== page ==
Disability in Netflix’s The Dragon Prince

I’m a big fan of Avatar: The Last Airbender and The Legend of Korra, so when I heard that there was a new series, The Dragon Prince, streaming on Netflix from some of the same creators, I was psyched. Currently, only one season (Book One: Moon) is streaming, but more seasons are hopefully in the works. There’s a lot of hype about The Dragon Prince, and I think it’s pretty well deserved: it’s a fresh, fun high fantasy series with well-rounded characters, including lots of women and POC, which is exactly what I would expect from the people who made Avatar and Korra. I’m especially fond of Claudia, a young mage with a terrible (and therefore wonderful) sense of humor and purple gradient hair that is #goals, and General Amaya, who I’ll get to in a minute.

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(Commander Gren, General Amaya, and Prince Callum. Image from Netflix.)

What really stood out to me, though, is the story’s engagement with disability, because it is ON POINT. But beware: here be spoilers!

To explain exactly why it’s so good, I’m going to backtrack to Avatar and the character of Toph. Full disclosure: I love Toph, the blind master earthbender who mentors Aang and plays a crucial role in defeating the series’ Big Bad, Fire Lord Ozai. In a lot of ways, she’s a great character (funny, curmudgeonly, and extremely capable). But she also falls into the extremely common trope of the supercrip (someone who is disabled but has some kind of superlative or magical ability or genius that “compensates” for that disability.) For Toph, earthbending functions as magical sight; she can see just as well (and frequently better) than her companions when her bare feet are touching the ground. Again, I still love this character and her general portrayal, and I do think there are moments in the series that complicate her supercrip status, but in The Dragon Prince, the creators sidestep the supercrip trope, and other common disability tropes, in ways that are incredibly fresh and awesome for a mainstream fantasy series.

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(Toph Beifong. Image from Avatar Wikia.)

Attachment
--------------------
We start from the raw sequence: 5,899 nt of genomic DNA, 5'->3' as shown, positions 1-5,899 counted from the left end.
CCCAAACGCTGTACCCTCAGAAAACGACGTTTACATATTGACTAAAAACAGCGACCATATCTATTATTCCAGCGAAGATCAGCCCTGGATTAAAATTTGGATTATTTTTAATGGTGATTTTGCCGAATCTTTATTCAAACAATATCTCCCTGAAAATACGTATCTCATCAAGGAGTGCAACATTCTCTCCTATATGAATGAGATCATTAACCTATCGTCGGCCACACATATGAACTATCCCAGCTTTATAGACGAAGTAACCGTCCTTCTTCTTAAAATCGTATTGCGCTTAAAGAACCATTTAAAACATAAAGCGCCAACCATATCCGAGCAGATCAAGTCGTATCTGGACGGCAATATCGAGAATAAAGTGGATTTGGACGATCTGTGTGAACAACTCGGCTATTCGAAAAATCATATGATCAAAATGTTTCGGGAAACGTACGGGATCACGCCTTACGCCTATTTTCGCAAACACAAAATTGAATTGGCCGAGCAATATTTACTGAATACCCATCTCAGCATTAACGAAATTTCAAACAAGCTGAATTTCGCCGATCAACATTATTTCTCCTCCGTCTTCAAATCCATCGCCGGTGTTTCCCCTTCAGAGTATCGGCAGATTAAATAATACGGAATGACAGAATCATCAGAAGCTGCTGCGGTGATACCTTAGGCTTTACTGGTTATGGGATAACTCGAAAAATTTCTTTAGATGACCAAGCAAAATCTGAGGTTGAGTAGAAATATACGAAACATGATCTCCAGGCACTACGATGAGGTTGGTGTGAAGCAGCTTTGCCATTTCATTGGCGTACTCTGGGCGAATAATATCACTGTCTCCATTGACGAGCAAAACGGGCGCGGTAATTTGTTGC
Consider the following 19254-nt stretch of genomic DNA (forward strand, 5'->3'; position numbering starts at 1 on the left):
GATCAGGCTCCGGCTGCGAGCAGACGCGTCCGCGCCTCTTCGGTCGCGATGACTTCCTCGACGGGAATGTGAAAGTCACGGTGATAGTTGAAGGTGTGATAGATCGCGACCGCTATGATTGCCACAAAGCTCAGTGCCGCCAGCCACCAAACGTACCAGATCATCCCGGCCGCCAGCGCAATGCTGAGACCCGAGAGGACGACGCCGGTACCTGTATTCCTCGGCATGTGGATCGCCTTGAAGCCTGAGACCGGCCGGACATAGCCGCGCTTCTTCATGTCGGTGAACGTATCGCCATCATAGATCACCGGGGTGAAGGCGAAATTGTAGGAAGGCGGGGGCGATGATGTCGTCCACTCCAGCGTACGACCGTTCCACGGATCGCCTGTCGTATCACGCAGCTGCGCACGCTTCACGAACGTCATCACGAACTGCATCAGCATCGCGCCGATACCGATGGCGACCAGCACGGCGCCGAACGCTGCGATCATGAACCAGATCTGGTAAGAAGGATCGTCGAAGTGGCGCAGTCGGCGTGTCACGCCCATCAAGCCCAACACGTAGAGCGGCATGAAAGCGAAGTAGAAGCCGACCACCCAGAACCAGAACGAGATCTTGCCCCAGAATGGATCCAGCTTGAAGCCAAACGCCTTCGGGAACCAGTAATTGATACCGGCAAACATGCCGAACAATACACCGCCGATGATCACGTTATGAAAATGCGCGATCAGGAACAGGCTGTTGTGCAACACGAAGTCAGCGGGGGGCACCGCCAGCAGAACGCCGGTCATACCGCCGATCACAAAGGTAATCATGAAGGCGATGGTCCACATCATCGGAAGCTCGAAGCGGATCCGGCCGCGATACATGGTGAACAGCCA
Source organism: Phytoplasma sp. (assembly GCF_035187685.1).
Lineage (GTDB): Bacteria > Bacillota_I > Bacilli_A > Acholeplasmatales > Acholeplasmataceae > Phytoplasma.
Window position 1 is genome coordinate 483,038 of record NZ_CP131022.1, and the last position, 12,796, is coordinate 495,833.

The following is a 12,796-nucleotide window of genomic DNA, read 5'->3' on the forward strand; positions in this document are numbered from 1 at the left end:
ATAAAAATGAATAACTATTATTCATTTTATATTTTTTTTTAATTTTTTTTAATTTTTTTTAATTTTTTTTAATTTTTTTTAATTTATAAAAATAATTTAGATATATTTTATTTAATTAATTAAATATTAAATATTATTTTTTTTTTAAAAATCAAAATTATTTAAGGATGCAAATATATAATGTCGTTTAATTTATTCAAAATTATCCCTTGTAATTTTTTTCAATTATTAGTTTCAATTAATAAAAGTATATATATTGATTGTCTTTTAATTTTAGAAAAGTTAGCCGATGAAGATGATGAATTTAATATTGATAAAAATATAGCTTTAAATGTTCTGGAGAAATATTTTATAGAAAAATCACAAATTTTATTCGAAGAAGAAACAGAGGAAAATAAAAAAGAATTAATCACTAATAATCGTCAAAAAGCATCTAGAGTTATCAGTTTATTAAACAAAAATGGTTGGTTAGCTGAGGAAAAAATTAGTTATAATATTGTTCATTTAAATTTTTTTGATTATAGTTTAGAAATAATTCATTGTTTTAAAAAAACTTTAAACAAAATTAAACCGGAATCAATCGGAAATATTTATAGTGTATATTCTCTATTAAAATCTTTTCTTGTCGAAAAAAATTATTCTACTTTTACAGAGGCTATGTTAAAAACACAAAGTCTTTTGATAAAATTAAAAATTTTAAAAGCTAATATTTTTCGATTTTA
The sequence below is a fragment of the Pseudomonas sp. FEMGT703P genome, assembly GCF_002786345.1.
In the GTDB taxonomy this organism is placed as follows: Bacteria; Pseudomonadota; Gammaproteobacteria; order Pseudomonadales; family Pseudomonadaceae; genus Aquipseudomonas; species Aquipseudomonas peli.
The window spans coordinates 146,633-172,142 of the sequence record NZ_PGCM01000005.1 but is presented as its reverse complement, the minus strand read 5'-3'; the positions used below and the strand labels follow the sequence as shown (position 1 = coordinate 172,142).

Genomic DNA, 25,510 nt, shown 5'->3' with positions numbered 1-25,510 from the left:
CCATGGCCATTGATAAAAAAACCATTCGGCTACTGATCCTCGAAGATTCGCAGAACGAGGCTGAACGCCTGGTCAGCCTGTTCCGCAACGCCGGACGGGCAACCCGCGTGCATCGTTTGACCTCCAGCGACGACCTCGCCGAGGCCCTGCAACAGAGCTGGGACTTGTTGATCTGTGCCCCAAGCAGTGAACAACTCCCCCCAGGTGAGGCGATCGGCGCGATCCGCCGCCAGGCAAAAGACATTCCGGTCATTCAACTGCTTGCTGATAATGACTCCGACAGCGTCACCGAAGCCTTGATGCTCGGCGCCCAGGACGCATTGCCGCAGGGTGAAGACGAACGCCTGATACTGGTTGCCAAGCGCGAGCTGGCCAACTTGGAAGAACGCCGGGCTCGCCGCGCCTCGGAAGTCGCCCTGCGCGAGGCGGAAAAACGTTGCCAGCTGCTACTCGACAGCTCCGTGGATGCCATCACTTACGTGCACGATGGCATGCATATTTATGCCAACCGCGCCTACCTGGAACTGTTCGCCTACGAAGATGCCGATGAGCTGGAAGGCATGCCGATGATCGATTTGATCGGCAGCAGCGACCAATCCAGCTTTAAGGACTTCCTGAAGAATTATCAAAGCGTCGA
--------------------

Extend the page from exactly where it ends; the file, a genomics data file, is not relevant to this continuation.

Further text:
Which brings me back to General Amaya. As one of the king’s most trusted allies, she is among the most powerful players in the series – she is on the front lines of the war with Xadia, the magical kingdom in conflict with the human kingdoms. As the aunt of the princes Callum and Ezran (two of the main characters), she is emotionally connected to the rest of the cast. And she is a Deaf woman of color who communicates via American Sign Language. Commander Gren often acts as her translator, but there are a few really beautiful sequences of signing that remain untranslated because the creators decided that “when Gren wasn’t speaking for her, she spoke for herself… [they] wanted it so that understanding what she’s communicating here is for the deaf audience.” Amaya’s Deafness is an integral part of who is she, but it does not define or overwhelm her plot in the story. It is simply part of her character, and there is no bid to magically erase it or justify it. There is an excellent interview with the show’s writers about how they created Amaya, and how they made decisions about representing her onscreen, including ongoing conversations with Deaf and HoH communities and ASL interpreters.

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(General Amaya. Image from Netflix.)

The other major instance of disability in Book One involves Ava, a wolf companion to a young girl named Ellis. Ellis found Ava as a pup whose leg was stuck in a human trap. She rescued Ava, but the leg had to be amputated. When other humans insisted that Ava should be put down due to the loss of her leg, Ellis ran away with her, eventually finding a “miracle healer” who restored Ava’s leg. This is all pretty standard “cure” trope, but a twist at the end of the season reveals that the healer did not in fact restore Ava’s leg; instead, she created an illusion of a leg so that people would accept her, even though she was already perfect as she was. At the end of the season, the illusion is unmasked, and Ava is once more legible as a happy, powerful, three-legged wolf. No fixing or curing required!

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(Ellis and Ava. Image from Netflix.)

I’m so excited to see what happens in the next season! Hopefully, it will involve a lot more Amaya and even more cool representations of disability!

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